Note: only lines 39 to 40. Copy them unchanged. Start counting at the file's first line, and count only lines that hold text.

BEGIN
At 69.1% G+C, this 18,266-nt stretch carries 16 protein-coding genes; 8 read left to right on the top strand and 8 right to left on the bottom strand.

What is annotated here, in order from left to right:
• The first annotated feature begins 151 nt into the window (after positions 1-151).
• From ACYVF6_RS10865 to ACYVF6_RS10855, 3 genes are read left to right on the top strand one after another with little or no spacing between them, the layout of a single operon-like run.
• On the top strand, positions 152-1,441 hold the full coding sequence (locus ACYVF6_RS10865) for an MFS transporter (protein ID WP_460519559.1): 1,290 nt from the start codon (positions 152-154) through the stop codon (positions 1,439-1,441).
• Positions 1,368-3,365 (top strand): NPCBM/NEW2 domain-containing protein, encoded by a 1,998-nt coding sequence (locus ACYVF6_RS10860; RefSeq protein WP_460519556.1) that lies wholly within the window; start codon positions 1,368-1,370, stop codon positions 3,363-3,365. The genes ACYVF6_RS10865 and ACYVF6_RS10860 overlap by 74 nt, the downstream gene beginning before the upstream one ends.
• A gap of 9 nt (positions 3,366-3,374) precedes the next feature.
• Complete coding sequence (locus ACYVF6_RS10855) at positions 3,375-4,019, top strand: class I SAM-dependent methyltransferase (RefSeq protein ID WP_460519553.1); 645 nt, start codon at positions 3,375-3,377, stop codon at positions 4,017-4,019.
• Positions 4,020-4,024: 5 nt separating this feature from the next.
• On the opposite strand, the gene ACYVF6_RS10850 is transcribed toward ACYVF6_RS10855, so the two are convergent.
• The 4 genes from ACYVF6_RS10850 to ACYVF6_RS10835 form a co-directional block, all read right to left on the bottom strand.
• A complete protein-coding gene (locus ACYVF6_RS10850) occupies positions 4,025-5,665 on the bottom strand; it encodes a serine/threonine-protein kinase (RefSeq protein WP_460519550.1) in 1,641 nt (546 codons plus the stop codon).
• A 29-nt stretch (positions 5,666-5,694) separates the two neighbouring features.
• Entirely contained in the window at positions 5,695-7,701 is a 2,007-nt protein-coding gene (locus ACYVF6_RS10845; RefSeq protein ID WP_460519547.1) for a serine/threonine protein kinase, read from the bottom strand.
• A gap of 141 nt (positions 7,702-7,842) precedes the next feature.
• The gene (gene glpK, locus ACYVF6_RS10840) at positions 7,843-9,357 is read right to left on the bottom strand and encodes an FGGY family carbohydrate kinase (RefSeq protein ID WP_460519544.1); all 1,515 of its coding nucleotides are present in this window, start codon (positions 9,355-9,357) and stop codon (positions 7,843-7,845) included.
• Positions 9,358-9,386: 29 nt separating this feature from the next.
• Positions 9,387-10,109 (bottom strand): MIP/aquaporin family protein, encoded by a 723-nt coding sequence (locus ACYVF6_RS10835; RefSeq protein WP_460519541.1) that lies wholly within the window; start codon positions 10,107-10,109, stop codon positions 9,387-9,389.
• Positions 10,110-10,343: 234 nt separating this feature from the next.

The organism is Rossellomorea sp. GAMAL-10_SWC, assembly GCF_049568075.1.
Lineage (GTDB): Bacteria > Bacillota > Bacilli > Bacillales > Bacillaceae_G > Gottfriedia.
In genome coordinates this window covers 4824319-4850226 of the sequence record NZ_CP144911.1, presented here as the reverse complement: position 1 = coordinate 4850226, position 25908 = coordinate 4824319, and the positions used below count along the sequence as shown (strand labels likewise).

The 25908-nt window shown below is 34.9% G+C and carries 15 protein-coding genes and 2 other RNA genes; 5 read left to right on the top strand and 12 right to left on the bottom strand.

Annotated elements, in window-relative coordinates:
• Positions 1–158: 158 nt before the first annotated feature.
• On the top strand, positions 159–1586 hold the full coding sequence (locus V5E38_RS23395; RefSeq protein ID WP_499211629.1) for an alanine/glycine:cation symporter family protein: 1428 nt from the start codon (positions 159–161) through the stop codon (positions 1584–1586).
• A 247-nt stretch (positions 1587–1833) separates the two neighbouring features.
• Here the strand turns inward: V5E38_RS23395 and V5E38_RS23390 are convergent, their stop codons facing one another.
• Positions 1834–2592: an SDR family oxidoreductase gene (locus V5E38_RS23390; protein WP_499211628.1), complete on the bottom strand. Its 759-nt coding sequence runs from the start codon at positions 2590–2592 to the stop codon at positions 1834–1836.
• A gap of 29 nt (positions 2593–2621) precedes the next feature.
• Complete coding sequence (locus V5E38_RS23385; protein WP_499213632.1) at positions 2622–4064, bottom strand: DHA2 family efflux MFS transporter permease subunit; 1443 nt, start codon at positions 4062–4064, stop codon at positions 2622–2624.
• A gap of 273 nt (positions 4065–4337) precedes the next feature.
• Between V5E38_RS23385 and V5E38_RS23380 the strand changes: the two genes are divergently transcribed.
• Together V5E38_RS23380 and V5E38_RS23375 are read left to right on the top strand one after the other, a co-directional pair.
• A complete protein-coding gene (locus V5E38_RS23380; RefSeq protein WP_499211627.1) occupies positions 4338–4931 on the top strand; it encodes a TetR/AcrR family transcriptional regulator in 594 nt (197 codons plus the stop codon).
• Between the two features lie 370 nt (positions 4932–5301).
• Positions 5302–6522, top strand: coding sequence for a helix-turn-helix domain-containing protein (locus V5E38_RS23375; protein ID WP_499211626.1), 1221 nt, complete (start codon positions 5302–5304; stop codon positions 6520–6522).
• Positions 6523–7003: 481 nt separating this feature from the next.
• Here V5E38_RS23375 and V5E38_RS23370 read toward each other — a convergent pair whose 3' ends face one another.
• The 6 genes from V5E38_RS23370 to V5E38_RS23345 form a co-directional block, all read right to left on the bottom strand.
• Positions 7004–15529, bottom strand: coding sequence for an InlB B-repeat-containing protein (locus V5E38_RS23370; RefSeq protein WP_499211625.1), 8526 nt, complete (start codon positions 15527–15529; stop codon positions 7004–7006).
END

• Here V5E38_RS23375 and V5E38_RS23370 read toward each other — a convergent pair whose 3' ends face one another.
• The 6 genes from V5E38_RS23370 to V5E38_RS23345 form a co-directional block, all read right to left on the bottom strand.